Creative Fusion: Connecting Cleveland With the World
In 2008, the Cleveland Foundation created an unprecedented international artist residency program that has brought more than 80 foreign artists to Cleveland. Each year, Creative Fusion brings approximately a dozen accomplished or rapidly rising artists from around the world and from underrepresented cultures to Cleveland. Each artist is hosted by a local cultural institution during a three-month residency. There are two residencies each year: one in the spring and another in the fall.
What makes the Creative Fusion residency unique is that, in addition to undertaking innovative work in their discipline, each artist is spending just as much time, if not more, on making strong connections and exchanges with local artists, students and the Greater Cleveland community. The deep engagement that Creative Fusion offers at the artistic level generates a rich and lasting impact. Beginning in 2016, the program strengthened collaboration between local Cleveland artists and the visiting artists-in-residence by focusing each Creative Fusion cohort along a single theme.
Creative Fusion: The Madison Residencies
In collaboration with FRONT International: Cleveland Triennial for Contemporary Art, the fall 2017 Creative Fusion cohort includes a selection of local, national and international artists who will live and/or work in the newly developed PNC Glenville Arts Campus as they research projects that will be unveiled as part of the inaugural FRONT Triennial, titled An American City. During the residency, the artists will have the opportunity to work closely with the city’s institutions, interact with the local community and explore the city of Cleveland. The Madison Residency program is named in honor of Robert P. Madison, Ohio’s first licensed black architect and designer of the residency building at the Glenville Arts Campus. Madison Residency artists include:
- Juan Araujo (Lisbon, Portugal)
- Dana Awartani (London, United Kingdom/Jeddah, Saudi Arabia)
- A.K. Burns (New York, USA)
- Juan Capistran (Los Angeles, USA)
- Johnny Coleman (Oberlin, USA)
- Sean Connelly (Honolulu, USA)
- Elizabeth Emery (Cleveland, USA)
- Harrell Fletcher (Portland, USA)
- Dale Goode (Cleveland, USA)
- Lin Ke (Beijing, China)
- Guillaume Leblon (Paris, France/New York, USA)
- Adriana Martínez (Bogotá, Colombia)
- Michael Oatman (Cleveland, USA)
- Julie Ezelle-Patton (Cleveland, USA)
- John Riepenhoff (Milwaukee, USA)
- Indrė Šerpytytė (London, United Kingdom)
- Cally Spooner (London, United Kingdom)
- Lauren Yeager (Cleveland, USA)
Creative Fusion: Cuba Edition
The spring 2017 residency, Creative Fusion: Cuba Edition, was likely the first-of-its-kind exchange connecting cultural institutions of a major Midwestern city with a selection of celebrated Cuban artists for an extended project-based residency. The multidisciplinary cohort included internationally renowned artists showcasing the best in architecture, design, printmaking, photography/mixed media, the written word, ballet and modern dance. Seven local arts organizations hosted Cuban artists, who participated in a variety of projects. Learn more about Creative Fusion: Cuba Edition here.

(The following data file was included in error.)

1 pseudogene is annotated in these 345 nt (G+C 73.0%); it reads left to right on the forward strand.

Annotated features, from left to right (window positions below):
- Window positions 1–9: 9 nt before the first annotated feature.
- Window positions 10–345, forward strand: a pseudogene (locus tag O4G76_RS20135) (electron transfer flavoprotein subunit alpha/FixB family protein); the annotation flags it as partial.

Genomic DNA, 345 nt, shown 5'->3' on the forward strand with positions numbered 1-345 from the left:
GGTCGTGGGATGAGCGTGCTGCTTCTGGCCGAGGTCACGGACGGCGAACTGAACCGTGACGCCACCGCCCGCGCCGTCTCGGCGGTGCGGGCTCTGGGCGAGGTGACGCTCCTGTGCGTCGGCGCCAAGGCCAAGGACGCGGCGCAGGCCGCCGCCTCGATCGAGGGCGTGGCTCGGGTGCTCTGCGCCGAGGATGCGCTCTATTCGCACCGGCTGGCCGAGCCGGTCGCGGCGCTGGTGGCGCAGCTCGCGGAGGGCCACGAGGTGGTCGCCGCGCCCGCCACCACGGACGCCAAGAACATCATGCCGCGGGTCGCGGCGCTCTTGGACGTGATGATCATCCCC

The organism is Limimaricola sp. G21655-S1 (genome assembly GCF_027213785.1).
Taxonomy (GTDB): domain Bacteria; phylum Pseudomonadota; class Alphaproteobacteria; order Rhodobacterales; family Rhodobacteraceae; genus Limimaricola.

Explore Creative Fusion: Cuba Edition on social media using #CLEvana and #CLExHAV.
Creative Fusion: Cuba Edition in the News
- Cuba wows Cleveland cultural delegation with artistic brilliance amid scarcity – Plain Dealer
- Cleveland Foundation Cuba trip will fuel Creative Fusion artist residencies this spring – Plain Dealer
Creative Fusion: Street Art Edition
Frequently Asked Questions About Creative Fusion
What is the process?
- Six local nonprofits per cohort apply to be a host organization. Going forward, each cohort topic or concentration will be selected by the Cleveland Foundation with ideas emerging from the community. The concentrations will center on opportunities emerging in the both Cleveland community and globally issues and opportunities. For example, In the Spring of 2017, Creative Fusion will create an artist exchange between Cuba and Cleveland that will include 6 Cuban and 6 Cleveland artists, dancers, architects collaborating on projects on Cuba and in Cleveland. In the future, a cohort may be designed to:
- Select artists all from one country
- Have Artists all in a particular medium (all in theater, visual arts, photography, authors, dance, etc.)
- Locate the artist all in one neighborhood (place based)
- Select the artists based on a theme or a current global issue (for example: all refugee artists or all artists dealing with social justice).
- Each of the nonprofits host organizations then select their international and local artists. International artists may come from a list of artists from a panel of international nominators or from their own research. The host organizations select the local artists based on the collaboration with the international artist, the quality of their work and their expertise in the specific residency topic that will be taking place. The host organization is fully responsible for the artists, providing housing, transportation, and orientation to Cleveland and other supports. The host also provides the conditions to support new creative work, creative exchange with local artists and for engagement with the Cleveland community – in particular with young people. Host organizations receive a grant from the foundation that covers all major costs of the residency.